Cast Iron Boiler and leaving it shut-off during the summer. Bad idea?

Reply

  #1  
Old 07-23-14, 11:43 AM
Member
Thread Starter
Join Date: Oct 2011
Location: USA
Posts: 62
Received 0 Votes on 0 Posts
Cast Iron Boiler and leaving it shut-off during the summer. Bad idea?

My oil service tech came over to perform the yearly cleaning on my oil boiler. He has told me from day one that he hates this boiler. I figured he was just trying to sell me a new boiler. His finding shows the boiler condensing and had severe rust inside. The combination of soot, rust and condensation has left alot of "gunk" inside the boiler.

It has an outside air kit and is shut off during the summer. Chimney pulls like a freight train so I'm guessing the damp, humid air is pulled through the boiler up the flue and the condensation has deteriorated the boiler to the point where it's time to replace.

For a replacement, I'm looking at a weil meclain Ultra. Does anyone know if they have a low limit built in so I can maintain boiler temp say ....100 deg. during the summer and prevent condensing?
 
Sponsored Links
  #2  
Old 07-23-14, 01:03 PM
lawrosa's Avatar
Super Moderator
Join Date: Dec 2010
Location: Galivants Ferry SC USA
Posts: 17,809
Received 14 Votes on 12 Posts
His finding shows the boiler condensing and had severe rust inside.
Most likley that was cause by low return temps. If so some type of boiler protection like a boiler bypass will most likely fix that issue..

Why you want the boiler to burn during the summer is not the answer.

How do you heat the hot water?
What type of heat emitters in the home? ( Cast iron rads? Copper finned baseboard?)

Answer this and we can guide you.

Also take a few well lit pics of your boiler and post back here..

Last I would stay away from weil mclain IMO..

( There may be nothing wrong with your boiler and the sections can probably be cleaned up. I say this because of this statement.)

Chimney pulls like a freight train
Again you most likely have low flue temps and any boiler you install will do the same.

We will await your response and other pros will chime in to mention anything I missed...
 
  #3  
Old 07-23-14, 03:40 PM
Member
Thread Starter
Join Date: Oct 2011
Location: USA
Posts: 62
Received 0 Votes on 0 Posts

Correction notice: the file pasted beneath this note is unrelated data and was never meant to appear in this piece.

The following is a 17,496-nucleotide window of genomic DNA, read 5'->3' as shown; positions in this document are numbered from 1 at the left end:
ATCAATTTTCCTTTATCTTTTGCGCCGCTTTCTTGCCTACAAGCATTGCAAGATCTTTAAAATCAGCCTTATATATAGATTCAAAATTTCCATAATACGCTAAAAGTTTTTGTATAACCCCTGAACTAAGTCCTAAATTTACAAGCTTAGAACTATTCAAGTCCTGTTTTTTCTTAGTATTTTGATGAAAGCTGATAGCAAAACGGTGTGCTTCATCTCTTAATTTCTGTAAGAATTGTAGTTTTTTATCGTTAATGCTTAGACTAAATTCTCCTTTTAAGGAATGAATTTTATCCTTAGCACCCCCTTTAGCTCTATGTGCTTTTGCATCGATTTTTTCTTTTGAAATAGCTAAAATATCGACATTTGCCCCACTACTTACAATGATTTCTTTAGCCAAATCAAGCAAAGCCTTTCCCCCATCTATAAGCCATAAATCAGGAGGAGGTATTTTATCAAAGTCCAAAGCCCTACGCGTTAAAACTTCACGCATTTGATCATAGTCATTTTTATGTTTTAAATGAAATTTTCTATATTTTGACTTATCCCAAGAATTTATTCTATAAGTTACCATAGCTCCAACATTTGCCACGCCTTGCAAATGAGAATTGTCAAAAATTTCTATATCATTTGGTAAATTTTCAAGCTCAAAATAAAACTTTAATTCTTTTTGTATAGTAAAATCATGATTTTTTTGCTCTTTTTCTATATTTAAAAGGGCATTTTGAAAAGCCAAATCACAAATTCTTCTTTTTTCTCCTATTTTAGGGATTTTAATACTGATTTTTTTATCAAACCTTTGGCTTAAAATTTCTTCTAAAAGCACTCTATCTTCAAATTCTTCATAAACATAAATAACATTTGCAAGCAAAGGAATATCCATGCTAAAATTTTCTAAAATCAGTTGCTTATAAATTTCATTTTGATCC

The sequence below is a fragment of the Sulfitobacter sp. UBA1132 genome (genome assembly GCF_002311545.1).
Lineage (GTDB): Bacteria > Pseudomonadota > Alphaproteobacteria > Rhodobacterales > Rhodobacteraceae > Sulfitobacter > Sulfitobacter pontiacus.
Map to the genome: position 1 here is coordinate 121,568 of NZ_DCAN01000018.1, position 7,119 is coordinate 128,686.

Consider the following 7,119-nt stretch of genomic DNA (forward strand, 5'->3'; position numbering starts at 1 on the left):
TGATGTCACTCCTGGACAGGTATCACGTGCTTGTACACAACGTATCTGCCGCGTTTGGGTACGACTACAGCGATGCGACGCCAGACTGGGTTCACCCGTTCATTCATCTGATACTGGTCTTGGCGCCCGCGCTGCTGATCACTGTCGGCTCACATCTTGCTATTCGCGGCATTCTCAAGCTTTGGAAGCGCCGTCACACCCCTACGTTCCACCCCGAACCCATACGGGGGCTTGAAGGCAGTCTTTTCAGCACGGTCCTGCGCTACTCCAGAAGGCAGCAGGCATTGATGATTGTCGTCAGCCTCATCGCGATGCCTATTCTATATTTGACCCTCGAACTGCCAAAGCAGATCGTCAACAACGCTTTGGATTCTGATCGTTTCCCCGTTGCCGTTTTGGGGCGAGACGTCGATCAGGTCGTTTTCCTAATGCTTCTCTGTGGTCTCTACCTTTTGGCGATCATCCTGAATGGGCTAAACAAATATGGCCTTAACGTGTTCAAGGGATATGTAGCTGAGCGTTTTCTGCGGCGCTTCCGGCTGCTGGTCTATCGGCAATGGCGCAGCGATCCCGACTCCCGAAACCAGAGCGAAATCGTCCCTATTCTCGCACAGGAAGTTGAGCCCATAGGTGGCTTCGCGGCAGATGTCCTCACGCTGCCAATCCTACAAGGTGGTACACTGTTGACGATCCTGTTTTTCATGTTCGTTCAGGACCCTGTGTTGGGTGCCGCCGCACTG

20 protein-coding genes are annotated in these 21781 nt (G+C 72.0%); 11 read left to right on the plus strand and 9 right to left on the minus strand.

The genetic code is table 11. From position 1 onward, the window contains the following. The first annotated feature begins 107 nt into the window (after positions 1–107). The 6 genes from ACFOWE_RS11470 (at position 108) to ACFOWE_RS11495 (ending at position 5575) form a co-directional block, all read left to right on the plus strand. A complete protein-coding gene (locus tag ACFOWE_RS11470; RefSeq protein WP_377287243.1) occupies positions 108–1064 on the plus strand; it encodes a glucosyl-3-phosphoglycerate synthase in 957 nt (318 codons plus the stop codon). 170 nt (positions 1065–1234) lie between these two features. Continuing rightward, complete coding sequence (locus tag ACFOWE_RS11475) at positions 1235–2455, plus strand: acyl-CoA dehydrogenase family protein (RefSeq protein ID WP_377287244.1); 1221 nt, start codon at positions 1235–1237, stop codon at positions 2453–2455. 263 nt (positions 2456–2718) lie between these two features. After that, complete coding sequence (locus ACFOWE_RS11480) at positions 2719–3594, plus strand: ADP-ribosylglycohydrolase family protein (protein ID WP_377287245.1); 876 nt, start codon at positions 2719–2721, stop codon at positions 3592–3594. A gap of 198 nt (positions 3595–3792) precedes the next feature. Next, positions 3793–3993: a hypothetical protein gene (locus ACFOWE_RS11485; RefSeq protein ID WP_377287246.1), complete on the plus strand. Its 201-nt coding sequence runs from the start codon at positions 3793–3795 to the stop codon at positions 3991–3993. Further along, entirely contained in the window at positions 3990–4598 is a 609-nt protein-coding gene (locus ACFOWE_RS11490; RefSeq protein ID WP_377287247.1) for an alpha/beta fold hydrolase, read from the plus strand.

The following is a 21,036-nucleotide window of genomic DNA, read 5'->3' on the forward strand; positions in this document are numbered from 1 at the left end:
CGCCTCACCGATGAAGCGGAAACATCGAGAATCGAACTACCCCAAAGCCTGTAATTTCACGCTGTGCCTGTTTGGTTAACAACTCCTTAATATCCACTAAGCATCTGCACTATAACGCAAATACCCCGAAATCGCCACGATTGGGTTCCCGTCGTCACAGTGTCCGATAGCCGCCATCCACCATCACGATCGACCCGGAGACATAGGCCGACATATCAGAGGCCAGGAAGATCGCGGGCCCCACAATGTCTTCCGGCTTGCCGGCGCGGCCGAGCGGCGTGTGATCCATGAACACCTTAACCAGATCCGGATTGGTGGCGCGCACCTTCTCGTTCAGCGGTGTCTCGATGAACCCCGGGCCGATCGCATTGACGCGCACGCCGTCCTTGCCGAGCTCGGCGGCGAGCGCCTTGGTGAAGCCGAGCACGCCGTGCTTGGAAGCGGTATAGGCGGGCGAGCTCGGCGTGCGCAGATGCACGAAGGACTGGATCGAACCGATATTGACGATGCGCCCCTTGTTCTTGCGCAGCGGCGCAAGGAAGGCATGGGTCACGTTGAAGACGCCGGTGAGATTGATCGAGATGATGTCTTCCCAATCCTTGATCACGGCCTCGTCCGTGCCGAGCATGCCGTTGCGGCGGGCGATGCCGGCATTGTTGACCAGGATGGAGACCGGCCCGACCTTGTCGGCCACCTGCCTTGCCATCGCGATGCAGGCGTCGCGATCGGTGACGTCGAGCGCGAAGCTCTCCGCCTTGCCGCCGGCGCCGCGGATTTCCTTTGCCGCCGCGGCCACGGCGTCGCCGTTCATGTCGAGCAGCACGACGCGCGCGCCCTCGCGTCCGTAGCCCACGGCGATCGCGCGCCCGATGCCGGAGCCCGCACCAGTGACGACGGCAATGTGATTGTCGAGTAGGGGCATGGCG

There's no boiler protection so yes, low water return temps are a concern but I don't think I can put a bypass in with my setup. Hence a new boiler that can maintain 100 degF when not calling for heat.

Hot water is heated by an electric hybrid water heater.

Heat emmiters: Hydro-air FCU's.

I'll post pics soon.
 
  #4  
Old 07-23-14, 04:39 PM
lawrosa's Avatar
Super Moderator
Join Date: Dec 2010
Location: Galivants Ferry SC USA
Posts: 17,809
Received 14 Votes on 12 Posts
but I don't think I can put a bypass in with my setup.
Sure you can....

Hence a new boiler that can maintain 100 degF when not calling for heat.
Thats nonsense....


Heat emmiters: Hydro-air FCU's.
Not familiar. I did a search... It this a coil with a forced air system?

When the unit it running what are your boiler temps???
 
  #5  
Old 07-23-14, 05:36 PM
Member
Thread Starter
Join Date: Oct 2011
Location: USA
Posts: 62
Received 0 Votes on 0 Posts
Here's the oil boiler.




It's tied in parallel with the oil boiler.

 
  #6  
Old 07-24-14, 06:09 PM
Member
Join Date: Jul 2014
Posts: 63
Received 0 Votes on 0 Posts
Condensation is caused by low stack temp. Running the boiler in the summer will mean more condensation. More so if the low limit is only 100. And just a heads up you can change the aquastat to one with a low limit you don't need to change the boiler.
 
Reply

Posting Rules
You may not post new threads
You may not post replies
You may not post attachments
You may not edit your posts

BB code is On
Smilies are On
[IMG] code is On
HTML code is Off
Trackbacks are Off
Pingbacks are Off
Refbacks are Off


Thread Tools
Search this Thread
Display Modes
 
Ask a Question
Question Title:
Description:
Your question will be posted in: